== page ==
All of these connected things will communicate over the web and regularly generate data about their location, status, and performance. Individually, these bits of data will be trivial, but when collected en masse, they will produce a sea of data greater than the amount of data collected throughout human existence to that point—daily.
This data explosion will be to future tech companies what oil is to present day oil companies—and the profits generated from this big data will eclipse oil industry profits entirely by 2035.
Think of it this way:
- If you ran a factory where you could track the actions and performance of every material, machine, and worker, you’d be able to discover opportunities to reduce waste, structure the production line more efficiently, order raw materials exactly when needed, and track finished products all the way to the end consumer.
- Likewise, if you ran a retail store, it’s backend supercomputer could track the flow of customers and direct sales staff to serve them without ever involving a manager, product inventory could be tracked and reordered in real time, and petty theft would become near impossible. (This, and smart products in general, is explored deeper in our Future of Retail series.)
- If you ran a city, you could monitor and adjust traffic levels in real time, discover and fix damaged or worn infrastructure before they fail, and direct emergency personnel to weather-impacted city blocks before citizens complain.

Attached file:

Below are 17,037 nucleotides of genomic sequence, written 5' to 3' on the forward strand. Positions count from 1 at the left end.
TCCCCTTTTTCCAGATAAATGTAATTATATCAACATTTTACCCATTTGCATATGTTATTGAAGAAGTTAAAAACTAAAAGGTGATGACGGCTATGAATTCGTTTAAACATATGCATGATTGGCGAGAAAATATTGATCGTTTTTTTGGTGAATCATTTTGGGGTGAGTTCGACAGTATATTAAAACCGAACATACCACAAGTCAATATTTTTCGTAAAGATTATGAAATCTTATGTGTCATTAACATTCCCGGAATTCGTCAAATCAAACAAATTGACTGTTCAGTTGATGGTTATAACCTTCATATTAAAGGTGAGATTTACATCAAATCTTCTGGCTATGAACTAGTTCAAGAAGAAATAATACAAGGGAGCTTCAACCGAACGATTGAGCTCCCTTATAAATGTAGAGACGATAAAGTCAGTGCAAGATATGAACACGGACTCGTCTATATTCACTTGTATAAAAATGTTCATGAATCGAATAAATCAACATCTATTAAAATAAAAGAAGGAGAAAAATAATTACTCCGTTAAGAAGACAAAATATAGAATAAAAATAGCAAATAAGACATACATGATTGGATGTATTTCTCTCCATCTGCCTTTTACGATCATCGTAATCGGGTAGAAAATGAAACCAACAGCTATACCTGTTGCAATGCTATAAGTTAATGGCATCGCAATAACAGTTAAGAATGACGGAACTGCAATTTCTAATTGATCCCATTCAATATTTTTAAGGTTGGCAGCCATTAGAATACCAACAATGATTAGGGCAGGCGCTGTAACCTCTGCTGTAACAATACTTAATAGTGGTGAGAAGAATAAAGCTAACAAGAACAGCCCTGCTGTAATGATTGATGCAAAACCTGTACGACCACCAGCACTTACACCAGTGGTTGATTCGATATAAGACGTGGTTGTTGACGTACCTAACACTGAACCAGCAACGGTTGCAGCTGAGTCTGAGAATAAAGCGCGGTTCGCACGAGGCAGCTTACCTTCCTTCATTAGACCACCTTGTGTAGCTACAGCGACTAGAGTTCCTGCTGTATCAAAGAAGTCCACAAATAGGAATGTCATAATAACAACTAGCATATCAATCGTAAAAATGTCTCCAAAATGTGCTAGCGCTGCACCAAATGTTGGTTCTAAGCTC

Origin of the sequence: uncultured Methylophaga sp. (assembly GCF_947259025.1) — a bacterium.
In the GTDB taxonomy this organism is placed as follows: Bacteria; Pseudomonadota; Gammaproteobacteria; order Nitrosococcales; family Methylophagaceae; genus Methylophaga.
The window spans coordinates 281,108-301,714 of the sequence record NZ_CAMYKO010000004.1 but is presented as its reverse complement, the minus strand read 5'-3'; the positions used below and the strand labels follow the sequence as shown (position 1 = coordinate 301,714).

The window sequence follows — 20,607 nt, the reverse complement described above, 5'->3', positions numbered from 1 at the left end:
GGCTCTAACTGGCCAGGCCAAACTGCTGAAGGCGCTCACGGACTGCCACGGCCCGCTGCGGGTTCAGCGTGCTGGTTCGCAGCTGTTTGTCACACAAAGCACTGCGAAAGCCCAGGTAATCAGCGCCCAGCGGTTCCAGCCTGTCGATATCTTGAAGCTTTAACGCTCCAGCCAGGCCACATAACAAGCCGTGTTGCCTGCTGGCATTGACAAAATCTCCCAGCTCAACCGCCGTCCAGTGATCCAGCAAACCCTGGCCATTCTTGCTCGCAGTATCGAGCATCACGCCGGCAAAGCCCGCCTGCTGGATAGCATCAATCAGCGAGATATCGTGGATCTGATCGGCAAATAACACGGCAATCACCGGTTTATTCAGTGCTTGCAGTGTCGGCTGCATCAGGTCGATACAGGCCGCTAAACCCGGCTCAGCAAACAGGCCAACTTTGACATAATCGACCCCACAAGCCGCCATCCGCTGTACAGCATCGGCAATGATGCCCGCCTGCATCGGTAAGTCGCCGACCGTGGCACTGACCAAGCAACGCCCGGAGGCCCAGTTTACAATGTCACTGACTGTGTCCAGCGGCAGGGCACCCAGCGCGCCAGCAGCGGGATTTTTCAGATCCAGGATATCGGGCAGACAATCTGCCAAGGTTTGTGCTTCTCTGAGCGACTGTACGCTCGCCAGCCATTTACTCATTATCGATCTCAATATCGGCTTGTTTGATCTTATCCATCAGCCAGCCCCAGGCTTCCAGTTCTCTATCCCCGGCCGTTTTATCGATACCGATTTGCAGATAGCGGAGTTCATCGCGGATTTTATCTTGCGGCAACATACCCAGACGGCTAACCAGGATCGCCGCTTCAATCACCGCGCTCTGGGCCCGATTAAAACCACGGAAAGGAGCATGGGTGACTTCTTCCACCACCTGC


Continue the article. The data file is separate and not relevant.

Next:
These are just a few of the possibilities IoT allow. It will have an enormous impact on business, reducing marginal costs to near zero while affecting the five competitive forces (business school speak):
- When it comes to the bargaining power of buyers, whichever party (seller or buyer) gains access to the connected item’s performance data gains leverage over the other party when it comes to pricing and services offered.
- The intensity and variety of competition between businesses will grow, since producing “smart/connected” versions of their products will turn them (in part) into data companies, upselling product performance data, and other service offerings.
- The threat of new competitors will gradually decrease in most industries, as the fixed costs associated with creating smart products (and the software to track and monitor them at scale) will grow beyond the reach of self-funded startups.
- Meanwhile, the threat of substitute products and services will grow, as smart products can be improved, customized, or entirely repurposed even after they are sold to their end user.
- Finally, bargaining power of suppliers will grow, since their future ability to track, monitor, and control their products across all the way to the end user can allow them to eventually sidestep intermediaries like wholesalers and retailers entirely.